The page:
McMaster professor seeks to stop the bleeding

Developing new ways to improve the treatment of patients with bleeding disorders is the priority for the new Bayer Chair for Clinical Epidemiology Research and Bleeding Disorders at McMaster University.

Dr. Alfonso Iorio has been named the inaugural holder of the new research position. He is a professor and researcher of the Department of Health Research Methods, Evidence, and Impact and the Department of Medicine at McMaster University. He is also a clinician specializing in bleeding disorders for Hamilton Health Sciences.

“I am very excited about being named the inaugural chair recipient because I love this research field,” said Iorio. “I have spent more than 20 years of my career applying the principles of clinical epidemiology to research in bleeding disorders, so having the opportunity to focus on it further is rewarding.”

Bleeding disorders are a group of diseases that share the inability to form a proper blood clot. Iorio said his focus as the research chair will be primarily on inherited blood disorders, such as hemophilia A, hemophilia B and von Willebrand disease.

“Inherited blood disorders have a significant impact over the entire lifetime of a patient and extend to their family,” said Iorio. “We need to be sure we are choosing treatment for our patients wisely, and that’s where clinical epidemiology research comes into play.”

“Essentially, it means observing the impact of different management strategies across the entire population of patients to learn how to continuously improve their effect.”

The Bayer Chair for Clinical Epidemiology Research and Bleeding Disorders is funded jointly by Bayer Inc. and McMaster’s Department of Medicine.

The new position is responsible for contributing to the advancement of evidence‐based care for bleeding disorders by generating, summarizing and disseminating research results of the highest quality. This includes optimizing current and emerging treatments for hemophilia.

The chair is also responsible for undertaking educational roles to foster evidence-based care for bleeding disorders.

“The main goal of the chair is to support clinically impactful research focusing on outcomes important to patients in the field of bleeding disorders,” Iorio said.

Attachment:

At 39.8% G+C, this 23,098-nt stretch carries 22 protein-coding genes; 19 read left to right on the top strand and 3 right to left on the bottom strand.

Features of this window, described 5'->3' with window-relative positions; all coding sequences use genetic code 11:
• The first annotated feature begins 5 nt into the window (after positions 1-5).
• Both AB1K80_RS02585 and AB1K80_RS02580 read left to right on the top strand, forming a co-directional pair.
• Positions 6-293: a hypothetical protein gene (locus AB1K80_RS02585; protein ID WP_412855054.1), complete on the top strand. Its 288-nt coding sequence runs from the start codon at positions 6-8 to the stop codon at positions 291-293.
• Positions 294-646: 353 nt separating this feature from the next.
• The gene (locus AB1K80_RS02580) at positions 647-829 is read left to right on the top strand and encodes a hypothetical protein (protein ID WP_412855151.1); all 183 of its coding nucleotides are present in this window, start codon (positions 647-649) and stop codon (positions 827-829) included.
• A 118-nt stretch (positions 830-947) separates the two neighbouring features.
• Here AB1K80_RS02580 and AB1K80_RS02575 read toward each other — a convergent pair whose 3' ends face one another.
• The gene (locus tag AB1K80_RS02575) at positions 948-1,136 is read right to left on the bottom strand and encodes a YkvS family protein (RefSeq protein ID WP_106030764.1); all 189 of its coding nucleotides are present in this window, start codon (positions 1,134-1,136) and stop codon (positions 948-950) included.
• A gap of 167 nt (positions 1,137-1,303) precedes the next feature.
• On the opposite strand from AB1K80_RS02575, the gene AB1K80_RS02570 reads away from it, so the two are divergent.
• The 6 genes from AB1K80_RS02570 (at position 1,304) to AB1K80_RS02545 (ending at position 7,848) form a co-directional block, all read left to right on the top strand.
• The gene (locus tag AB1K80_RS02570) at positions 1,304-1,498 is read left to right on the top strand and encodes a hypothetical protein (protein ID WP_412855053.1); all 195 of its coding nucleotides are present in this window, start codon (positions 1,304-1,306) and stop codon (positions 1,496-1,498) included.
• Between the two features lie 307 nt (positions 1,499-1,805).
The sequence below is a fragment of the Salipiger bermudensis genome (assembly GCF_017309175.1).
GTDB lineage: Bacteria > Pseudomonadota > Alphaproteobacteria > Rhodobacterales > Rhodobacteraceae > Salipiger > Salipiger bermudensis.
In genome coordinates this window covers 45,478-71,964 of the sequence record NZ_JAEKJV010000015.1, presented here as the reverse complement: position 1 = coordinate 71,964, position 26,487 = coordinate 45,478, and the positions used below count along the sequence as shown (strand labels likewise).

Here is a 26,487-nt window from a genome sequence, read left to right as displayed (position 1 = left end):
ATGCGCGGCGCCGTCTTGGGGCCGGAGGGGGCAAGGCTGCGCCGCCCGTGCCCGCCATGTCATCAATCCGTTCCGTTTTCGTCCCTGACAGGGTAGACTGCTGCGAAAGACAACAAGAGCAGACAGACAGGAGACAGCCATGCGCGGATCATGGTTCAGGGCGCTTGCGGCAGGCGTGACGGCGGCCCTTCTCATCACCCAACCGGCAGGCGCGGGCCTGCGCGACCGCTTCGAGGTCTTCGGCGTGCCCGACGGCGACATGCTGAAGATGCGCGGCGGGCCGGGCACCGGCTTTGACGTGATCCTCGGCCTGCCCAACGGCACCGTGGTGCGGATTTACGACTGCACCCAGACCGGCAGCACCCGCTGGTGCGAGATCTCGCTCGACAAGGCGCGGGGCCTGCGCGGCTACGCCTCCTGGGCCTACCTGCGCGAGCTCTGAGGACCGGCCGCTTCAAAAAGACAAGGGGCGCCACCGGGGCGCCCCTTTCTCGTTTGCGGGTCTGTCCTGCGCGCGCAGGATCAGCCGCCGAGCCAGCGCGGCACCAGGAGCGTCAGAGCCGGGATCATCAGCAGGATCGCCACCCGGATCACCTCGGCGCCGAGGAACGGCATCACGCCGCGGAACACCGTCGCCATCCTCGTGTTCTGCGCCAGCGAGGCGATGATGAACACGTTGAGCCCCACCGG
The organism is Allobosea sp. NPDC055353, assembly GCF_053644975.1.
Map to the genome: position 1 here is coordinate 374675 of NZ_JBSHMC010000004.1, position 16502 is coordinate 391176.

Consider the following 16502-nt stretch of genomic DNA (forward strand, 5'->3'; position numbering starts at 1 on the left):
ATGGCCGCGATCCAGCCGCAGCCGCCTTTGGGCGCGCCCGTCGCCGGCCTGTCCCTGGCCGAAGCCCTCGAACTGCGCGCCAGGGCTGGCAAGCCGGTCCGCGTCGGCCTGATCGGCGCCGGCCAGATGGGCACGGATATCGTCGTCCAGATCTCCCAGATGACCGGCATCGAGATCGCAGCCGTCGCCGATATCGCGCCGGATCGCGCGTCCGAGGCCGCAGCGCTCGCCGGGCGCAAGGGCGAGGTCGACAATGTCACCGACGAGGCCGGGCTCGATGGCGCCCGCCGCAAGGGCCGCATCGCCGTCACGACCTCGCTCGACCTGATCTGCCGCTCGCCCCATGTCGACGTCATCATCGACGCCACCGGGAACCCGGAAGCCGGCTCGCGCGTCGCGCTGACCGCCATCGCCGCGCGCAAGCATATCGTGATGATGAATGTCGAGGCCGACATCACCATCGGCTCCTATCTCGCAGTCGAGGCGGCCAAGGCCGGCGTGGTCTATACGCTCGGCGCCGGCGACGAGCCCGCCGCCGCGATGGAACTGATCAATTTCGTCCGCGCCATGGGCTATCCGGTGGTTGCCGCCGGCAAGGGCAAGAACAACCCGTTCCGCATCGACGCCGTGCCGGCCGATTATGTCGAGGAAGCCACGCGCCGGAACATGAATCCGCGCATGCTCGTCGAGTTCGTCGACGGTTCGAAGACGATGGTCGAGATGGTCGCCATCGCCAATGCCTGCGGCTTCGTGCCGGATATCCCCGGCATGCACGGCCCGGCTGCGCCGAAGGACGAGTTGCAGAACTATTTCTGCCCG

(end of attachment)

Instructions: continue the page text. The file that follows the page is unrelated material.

“What is beautiful about the chair is that it is open to explore any approach to the management of bleeding disorders that we feel is of value. For example, one of the upcoming innovations in the treatment of bleeding disorders is gene therapy, of which we are poised to become leaders in here at McMaster, leveraging on expertise already acquired at McMaster in the field of gene therapy for cancer.”

Iorio continued: “I see significant potential for training and becoming an excellent training site for clinical epidemiology research in bleeding disorders. There are only a couple of places in the world where you can learn to do this properly. I am strongly committed to leverage this chair to make McMaster the go-to place in the field.”

Iorio has degrees as a doctor of medicine and a doctor of philosophy from the University of Perugia in Italy. He has been a faculty member at McMaster University’s Faculty of Health Sciences since 2010.

“Having this chair based at McMaster University under the expertise and leadership of Dr. Iorio will greatly enhance research on bleeding disorders,” said Paul O’Byrne, Dean and Vice-President of McMaster’s Faculty of Health Sciences.

“Improving health outcomes is at the heart of what we do here in the Faculty, and we believe Dr. Iorio is superbly qualified to lead his team to foster better health and quality of life for patients and their families,” he added.

“Bayer is honoured to support the Bayer Chair for Clinical Epidemiology Research and Bleeding Disorders,” said Alok Kanti, president and CEO, Bayer Inc. Canada. “We are also dedicated to improving the quality of life for patients and increasing the body of scientific evidence in the field of bleeding disorders, which has been one of Dr. Iorio’s passions, and a strength at McMaster University.”

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